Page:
I also want to refer to another principle raised in the Ad hoc Committee Report item, paragraph a, which talks of community of interest.  Mr. Speaker Sir, if you check on Warren Park Constituency in reference to the community of interest, you will realise that the constituency, because of the developments such as the establishment of the museum, it was declared a liberation city.  Therefore Mr. Speaker Sir, such a liberation city cannot be a city before it is a constituency.  Therefore, I recommend that the constituency should revert back to the 2018 status, considering that it got the fundamental features which also include the Heroes Acre, the Provincial Heroes Acre and the Museum.  We cannot fight historical legacies that are actually contained in that constituency.  Mr. Speaker Sir, this is my recommendation that those principles should apply as also highlighted by the Ad hoc Committee report which cited Section 9 of the Constitution, which said the Commission, when they are doing their work, should apply the principles of fairness, justice, good governance and honesty.  There must also be consistency in the application of those principles Mr. Speaker Sir.  

      I also want to add my voice to the need for the census report and also to the need for the voters roll.  It is actually difficult Mr. Speaker Sir, to recommend the passing of this report without really considering the voters roll.  The voters roll is very important and also the census report.  I add my comment on Warren Park Constituency by also looking at the geographical situations.  If you look at the current Warren Park Constituency, there is a linear distribution of the communities – something which is fundamentally changed by the proposed delimitation.  If you check Warren Park Constituency, it starts from Rotten Row and ends at Kuwadzana roundabout, which is something that is very easy to administer.  It is different Mr. Speaker Sir, from a situation which we now have whereby we have Ward 15 and you have to navigate all the way to Mufakose.  It is something that will complicate service delivery issues.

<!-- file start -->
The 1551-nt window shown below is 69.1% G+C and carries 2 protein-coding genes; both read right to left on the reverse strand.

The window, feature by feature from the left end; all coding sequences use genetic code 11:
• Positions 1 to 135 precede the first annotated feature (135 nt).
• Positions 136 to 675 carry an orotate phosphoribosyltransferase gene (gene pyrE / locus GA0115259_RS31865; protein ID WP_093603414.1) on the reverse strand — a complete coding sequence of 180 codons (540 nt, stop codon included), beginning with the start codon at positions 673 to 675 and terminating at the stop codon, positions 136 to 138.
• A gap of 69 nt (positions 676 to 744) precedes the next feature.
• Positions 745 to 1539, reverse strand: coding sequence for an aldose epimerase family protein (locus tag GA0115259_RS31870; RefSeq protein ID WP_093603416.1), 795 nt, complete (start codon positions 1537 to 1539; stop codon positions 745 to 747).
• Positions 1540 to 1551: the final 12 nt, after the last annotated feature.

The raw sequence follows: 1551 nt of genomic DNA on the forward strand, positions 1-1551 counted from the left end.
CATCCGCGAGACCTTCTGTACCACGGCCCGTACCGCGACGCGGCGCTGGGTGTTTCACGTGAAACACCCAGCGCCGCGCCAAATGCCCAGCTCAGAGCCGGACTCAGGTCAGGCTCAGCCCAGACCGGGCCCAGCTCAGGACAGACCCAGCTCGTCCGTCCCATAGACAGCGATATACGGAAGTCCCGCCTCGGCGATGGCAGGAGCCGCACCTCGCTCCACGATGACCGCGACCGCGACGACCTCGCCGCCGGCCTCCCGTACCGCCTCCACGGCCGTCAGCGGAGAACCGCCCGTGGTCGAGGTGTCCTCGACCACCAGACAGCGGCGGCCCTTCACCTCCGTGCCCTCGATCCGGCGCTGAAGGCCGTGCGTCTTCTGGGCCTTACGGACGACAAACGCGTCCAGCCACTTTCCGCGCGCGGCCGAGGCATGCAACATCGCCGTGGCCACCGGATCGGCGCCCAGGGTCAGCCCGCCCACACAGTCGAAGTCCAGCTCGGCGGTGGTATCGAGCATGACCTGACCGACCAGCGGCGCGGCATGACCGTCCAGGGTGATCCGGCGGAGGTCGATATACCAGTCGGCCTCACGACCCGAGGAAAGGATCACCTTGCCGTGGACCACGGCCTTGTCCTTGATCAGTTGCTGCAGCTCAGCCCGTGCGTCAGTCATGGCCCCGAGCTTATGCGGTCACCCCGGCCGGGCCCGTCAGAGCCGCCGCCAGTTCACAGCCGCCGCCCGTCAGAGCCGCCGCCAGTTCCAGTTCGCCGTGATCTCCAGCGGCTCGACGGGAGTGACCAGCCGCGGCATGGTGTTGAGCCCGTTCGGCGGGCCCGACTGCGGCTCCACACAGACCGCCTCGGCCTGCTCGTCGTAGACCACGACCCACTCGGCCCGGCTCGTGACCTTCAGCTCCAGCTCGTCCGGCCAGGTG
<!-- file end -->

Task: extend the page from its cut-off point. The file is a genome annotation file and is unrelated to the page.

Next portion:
Mr. Speaker Sir, it will not be good also if I do not mention the issue whereby residents in one ward will have to seek administrative services from different district offices.  For example, currently in Warren Park Ward 15, you will find people from Warren Park 1 have to pay their bills at Warren Park 1 District Office, yet those in Westlea have to go to Mabelreign.  So, when you consider other principles of devolution and the principle of the devolution fund, in City of Harare, they have a policy of 25% retention fund, it will be difficult now to share the 25% retention fund where different people in the same ward have to pay in different offices.  This also applies even in the distribution of the CDF fund.  I recommend Mr. Speaker Sir that I will be happy and people of Warren Park Constituency will also be happy to see Warren Park Constituency added in the annexure of the critical or specific areas which need to be corrected.  Thank you Mr. Speaker Sir.